The evidence that nearly everyone is feeling more stressed out is pervasive, and a majority of us view the situation as getting bleaker(link is external). The daily barrage of news mixed with distractions – and it’s often hard to tell the difference – can lead us to feel lost in a miasma of hopelessness and helplessness. This is a perfect recipe for amping up the stress even further. Feeling a loss of control over key aspects of our lives, whether personal or societal, is among the strongest generators of stress(link is external).
Despite this daunting, even overwhelming picture, I find myself feeling a surprising surge of optimism about the future. Like many of us, I’ve had the opportunity to see first-hand the extraordinary commitment, passion, thoughtfulness, and common sense demonstrated by our teens and youth in the face of this onslaught. Closest to home, my son, a high school senior, has been working intensely with fellow students to not only show up for protests against gun violence(link is external), but to spark a concrete political action campaign, not least to get young people to register to vote.
Translating protest into power for change is a critical step, one that was often overlooked by my generation’s anti-Vietnam War fantasy version that “make love, not war” would somehow spark the revolution. Accompanying (well, chauffeuring, actually) groups of teens to conferences and conventions has given me the chance to listen in on their political conversations. They are far more sophisticated and down-to-earth than what passes for “adult” political dialogue carried by the media. The “kids are (not only) all right”, but they’re showing the rest of us how to get unstuck from the stale and hopeless cynicism that “nothing can be done.”
The collective action they are showing merits a few observations. One is that this is an important antidote to increasing stress, not only for them but for all of us. It demonstrates in real time that they, and we, are not helpless, not only in confronting gun violence with sensible gun control measures, but also on many challenges that have seemed frozen for far too long(link is external):
- Not just mass school shootings, but everyday gun violence and police shootings, especially against people of color, by supporting #blacklivesmatter and using the admittedly privileged forum of #neveragain to raise the ongoing tragedy of gun violence.
- Not just confronting the sexual harassment that has been highly visible through #timesup, but also pushing back against the toxic masculinity of “bro culture” and the many forms of LGBTQ-phobia. The young Olympians who demanded to be heard about their victimization(link is external) provided powerful support to young women everywhere, and put a spotlight on enablers who remain all too prevalent in positions of power.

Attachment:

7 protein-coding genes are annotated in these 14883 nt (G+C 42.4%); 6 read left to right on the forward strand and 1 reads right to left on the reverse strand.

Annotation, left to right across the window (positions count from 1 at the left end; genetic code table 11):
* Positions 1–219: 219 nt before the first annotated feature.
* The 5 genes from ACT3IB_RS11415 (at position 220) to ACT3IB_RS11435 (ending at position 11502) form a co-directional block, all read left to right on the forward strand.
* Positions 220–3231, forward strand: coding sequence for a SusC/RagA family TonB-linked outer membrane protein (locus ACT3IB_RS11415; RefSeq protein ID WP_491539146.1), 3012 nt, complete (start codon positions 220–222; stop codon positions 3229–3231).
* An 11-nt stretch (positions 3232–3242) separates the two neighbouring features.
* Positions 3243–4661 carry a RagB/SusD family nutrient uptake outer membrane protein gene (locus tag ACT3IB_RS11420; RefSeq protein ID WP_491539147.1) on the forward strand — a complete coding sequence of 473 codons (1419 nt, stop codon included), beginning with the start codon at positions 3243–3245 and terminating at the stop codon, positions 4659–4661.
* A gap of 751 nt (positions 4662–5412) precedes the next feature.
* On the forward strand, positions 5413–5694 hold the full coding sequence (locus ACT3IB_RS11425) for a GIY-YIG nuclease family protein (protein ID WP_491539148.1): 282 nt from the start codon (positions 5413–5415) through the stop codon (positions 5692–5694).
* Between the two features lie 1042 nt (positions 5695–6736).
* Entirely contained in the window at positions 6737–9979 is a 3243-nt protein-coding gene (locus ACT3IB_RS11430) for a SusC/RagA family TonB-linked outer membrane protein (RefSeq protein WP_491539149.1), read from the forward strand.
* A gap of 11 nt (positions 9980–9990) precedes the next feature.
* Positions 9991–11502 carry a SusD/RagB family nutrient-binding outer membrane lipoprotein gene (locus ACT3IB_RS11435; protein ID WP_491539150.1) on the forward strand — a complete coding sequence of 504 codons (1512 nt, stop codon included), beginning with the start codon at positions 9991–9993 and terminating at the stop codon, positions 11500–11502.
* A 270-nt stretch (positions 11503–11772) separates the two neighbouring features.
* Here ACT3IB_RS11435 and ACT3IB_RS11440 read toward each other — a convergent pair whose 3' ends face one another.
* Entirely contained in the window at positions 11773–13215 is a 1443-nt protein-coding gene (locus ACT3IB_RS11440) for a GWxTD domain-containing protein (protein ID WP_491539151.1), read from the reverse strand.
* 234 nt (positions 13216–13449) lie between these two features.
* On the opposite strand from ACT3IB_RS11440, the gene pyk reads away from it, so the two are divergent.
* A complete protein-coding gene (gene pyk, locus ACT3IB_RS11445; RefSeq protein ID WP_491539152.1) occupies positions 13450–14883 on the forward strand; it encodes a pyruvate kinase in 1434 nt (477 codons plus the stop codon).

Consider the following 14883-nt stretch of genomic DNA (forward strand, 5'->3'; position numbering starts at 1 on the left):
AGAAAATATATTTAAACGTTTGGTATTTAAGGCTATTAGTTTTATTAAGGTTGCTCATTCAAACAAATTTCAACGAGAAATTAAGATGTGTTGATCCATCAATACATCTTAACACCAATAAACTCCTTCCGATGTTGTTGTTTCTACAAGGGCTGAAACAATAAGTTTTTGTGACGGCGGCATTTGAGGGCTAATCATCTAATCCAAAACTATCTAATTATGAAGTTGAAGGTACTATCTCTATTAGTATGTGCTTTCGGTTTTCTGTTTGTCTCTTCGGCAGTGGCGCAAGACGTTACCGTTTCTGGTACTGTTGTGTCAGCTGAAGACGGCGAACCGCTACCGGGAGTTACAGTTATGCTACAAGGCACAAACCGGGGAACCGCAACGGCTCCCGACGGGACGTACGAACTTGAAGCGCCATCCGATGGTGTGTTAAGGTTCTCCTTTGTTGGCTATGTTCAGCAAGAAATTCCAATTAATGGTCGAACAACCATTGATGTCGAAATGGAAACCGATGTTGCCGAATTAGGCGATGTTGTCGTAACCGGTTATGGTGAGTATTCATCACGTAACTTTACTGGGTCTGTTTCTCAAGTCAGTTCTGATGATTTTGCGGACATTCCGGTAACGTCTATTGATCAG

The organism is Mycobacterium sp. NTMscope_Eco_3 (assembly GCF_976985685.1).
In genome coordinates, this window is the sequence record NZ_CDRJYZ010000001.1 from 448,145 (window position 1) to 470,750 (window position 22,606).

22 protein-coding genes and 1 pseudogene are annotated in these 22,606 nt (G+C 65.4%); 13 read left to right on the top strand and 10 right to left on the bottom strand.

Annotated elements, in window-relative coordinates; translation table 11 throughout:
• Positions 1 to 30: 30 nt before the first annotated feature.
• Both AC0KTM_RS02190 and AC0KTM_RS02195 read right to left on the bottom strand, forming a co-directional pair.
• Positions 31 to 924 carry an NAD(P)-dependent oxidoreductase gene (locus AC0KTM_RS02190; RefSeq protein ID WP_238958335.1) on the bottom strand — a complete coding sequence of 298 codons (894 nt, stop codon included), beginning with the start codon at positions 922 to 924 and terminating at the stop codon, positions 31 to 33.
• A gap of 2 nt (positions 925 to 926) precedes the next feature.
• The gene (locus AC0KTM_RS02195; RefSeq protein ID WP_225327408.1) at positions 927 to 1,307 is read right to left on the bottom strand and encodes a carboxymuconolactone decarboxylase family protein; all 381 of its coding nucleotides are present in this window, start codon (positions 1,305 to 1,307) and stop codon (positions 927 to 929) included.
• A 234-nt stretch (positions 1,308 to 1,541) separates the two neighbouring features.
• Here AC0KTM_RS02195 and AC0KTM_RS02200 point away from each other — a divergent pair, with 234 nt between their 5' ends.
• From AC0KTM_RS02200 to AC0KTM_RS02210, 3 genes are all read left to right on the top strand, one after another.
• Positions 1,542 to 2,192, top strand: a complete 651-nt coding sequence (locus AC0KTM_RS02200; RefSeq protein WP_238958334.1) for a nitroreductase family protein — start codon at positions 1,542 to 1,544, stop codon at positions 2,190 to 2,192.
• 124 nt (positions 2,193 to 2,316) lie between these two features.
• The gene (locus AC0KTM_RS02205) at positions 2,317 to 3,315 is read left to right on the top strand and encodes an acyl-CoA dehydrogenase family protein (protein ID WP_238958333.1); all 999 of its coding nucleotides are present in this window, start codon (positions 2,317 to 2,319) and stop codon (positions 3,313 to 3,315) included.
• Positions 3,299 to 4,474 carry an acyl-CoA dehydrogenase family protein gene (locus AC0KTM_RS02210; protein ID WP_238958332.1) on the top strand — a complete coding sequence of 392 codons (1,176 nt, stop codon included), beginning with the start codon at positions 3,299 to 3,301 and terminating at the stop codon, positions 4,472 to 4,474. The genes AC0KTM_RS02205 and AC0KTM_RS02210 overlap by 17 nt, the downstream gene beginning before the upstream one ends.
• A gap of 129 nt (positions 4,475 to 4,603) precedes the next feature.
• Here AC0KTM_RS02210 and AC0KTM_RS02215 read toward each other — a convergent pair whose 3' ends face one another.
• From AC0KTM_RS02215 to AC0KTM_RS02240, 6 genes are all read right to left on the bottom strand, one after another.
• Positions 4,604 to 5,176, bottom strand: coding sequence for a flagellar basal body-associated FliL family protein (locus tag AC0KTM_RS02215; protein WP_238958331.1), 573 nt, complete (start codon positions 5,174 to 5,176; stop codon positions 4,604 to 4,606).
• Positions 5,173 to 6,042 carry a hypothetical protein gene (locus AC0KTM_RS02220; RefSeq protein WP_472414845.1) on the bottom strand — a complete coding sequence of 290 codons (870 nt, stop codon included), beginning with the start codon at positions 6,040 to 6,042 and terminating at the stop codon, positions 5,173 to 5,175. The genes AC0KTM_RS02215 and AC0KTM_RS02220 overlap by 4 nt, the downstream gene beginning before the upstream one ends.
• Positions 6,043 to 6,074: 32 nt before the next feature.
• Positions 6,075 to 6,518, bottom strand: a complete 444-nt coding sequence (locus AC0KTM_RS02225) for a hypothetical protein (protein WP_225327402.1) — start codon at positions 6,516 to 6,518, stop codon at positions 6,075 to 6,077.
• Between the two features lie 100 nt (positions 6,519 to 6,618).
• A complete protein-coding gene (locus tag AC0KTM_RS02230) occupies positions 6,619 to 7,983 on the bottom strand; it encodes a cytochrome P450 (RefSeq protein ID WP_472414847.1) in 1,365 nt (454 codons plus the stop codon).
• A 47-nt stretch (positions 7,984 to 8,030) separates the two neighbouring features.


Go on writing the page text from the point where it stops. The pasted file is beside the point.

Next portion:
- Not just in protecting their fellow Millennial and GenZ Dreamers who remain under gratuitous and cruel threat of becoming undocumented and deportable, but also in showing in surveys(link is external) a mature understandingof the value of immigration to our society.
What is especially impressive about this pattern is that it is growing stronger at the same time that society is layering on more and more stress on teens and youth. High school students looking at higher education understand how much more is at stake in an increasingly unequal society with less social mobility and a greater emphasis on status as an economic criterion. Similarly, entry-level college students report being overwhelmed in ever higher proportions(link is external).
This is not a “snowflake effect” as many have characterized the younger generation – as if the initiative and courage they’ve shown in the current political moment is not proof enough – since we see the physical effects of stress increasing with each generation over the last few decades (Keating, 2017; Keating, Siddiqi, & Nguyen, 2013). The sense of agency they are feeling and expressing at this point in history will likely benefit us, but may also move the needle on their own stress management through a combination of social connection and taking more control of their own lives(link is external).
Progress is not guaranteed of course, and support for these initiatives from those with privilege, power, and a conscience, is essential. But what must not happen is for adults to try to take control of this student-led and youth-directed movement when it begins to cut too close to that privilege and power. Support, yes; appropriation, no. The older generations, especially Boomers and the Silents, have their own work to do to make the path forward smoother, and that requires taking a close look at our own (by now) deeply ingrained habits and ways of seeing the world.